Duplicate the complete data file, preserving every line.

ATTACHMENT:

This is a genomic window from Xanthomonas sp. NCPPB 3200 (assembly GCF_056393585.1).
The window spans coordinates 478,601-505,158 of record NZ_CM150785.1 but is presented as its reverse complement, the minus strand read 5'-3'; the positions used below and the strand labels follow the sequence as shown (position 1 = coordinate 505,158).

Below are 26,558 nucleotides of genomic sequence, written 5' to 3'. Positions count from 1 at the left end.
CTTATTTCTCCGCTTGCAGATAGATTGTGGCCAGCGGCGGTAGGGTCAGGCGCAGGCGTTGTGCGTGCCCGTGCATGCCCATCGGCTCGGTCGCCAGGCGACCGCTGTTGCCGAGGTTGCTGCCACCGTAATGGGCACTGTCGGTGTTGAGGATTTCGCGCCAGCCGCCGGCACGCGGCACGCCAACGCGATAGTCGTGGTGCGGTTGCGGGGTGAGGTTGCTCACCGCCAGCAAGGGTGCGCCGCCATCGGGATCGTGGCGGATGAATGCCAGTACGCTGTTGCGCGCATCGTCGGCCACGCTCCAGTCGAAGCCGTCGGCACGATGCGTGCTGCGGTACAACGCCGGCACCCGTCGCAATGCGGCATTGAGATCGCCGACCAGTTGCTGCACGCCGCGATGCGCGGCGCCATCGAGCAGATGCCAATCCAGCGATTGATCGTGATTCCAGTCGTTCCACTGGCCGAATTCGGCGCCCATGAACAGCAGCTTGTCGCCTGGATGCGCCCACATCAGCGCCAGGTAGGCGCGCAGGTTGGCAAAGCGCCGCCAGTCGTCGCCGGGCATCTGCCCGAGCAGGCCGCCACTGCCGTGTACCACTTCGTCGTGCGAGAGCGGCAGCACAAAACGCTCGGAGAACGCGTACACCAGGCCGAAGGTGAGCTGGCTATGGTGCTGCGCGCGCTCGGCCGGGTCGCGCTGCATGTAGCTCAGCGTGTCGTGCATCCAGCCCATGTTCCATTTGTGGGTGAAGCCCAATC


This is a genomic window from Xanthomonas sp. NCPPB 3200 (assembly GCF_056393585.1).
The window spans coordinates 478,601-505,158 of record NZ_CM150785.1 but is presented as its reverse complement, the minus strand read 5'-3'; the positions used below and the strand labels follow the sequence as shown (position 1 = coordinate 505,158).

Below are 26,558 nucleotides of genomic sequence, written 5' to 3'. Positions count from 1 at the left end.
CTTATTTCTCCGCTTGCAGATAGATTGTGGCCAGCGGCGGTAGGGTCAGGCGCAGGCGTTGTGCGTGCCCGTGCATGCCCATCGGCTCGGTCGCCAGGCGACCGCTGTTGCCGAGGTTGCTGCCACCGTAATGGGCACTGTCGGTGTTGAGGATTTCGCGCCAGCCGCCGGCACGCGGCACGCCAACGCGATAGTCGTGGTGCGGTTGCGGGGTGAGGTTGCTCACCGCCAGCAAGGGTGCGCCGCCATCGGGATCGTGGCGGATGAATGCCAGTACGCTGTTGCGCGCATCGTCGGCCACGCTCCAGTCGAAGCCGTCGGCACGATGCGTGCTGCGGTACAACGCCGGCACCCGTCGCAATGCGGCATTGAGATCGCCGACCAGTTGCTGCACGCCGCGATGCGCGGCGCCATCGAGCAGATGCCAATCCAGCGATTGATCGTGATTCCAGTCGTTCCACTGGCCGAATTCGGCGCCCATGAACAGCAGCTTGTCGCCTGGATGCGCCCACATCAGCGCCAGGTAGGCGCGCAGGTTGGCAAAGCGCCGCCAGTCGTCGCCGGGCATCTGCCCGAGCAGGCCGCCACTGCCGTGTACCACTTCGTCGTGCGAGAGCGGCAGCACAAAACGCTCGGAGAACGCGTACACCAGGCCGAAGGTGAGCTGGCTATGGTGCTGCGCGCGCTCGGCCGGGTCGCGCTGCATGTAGCTCAGCGTGTCGTGCATCCAGCCCATGTTCCATTTGTGGGTGAAGCCCAATC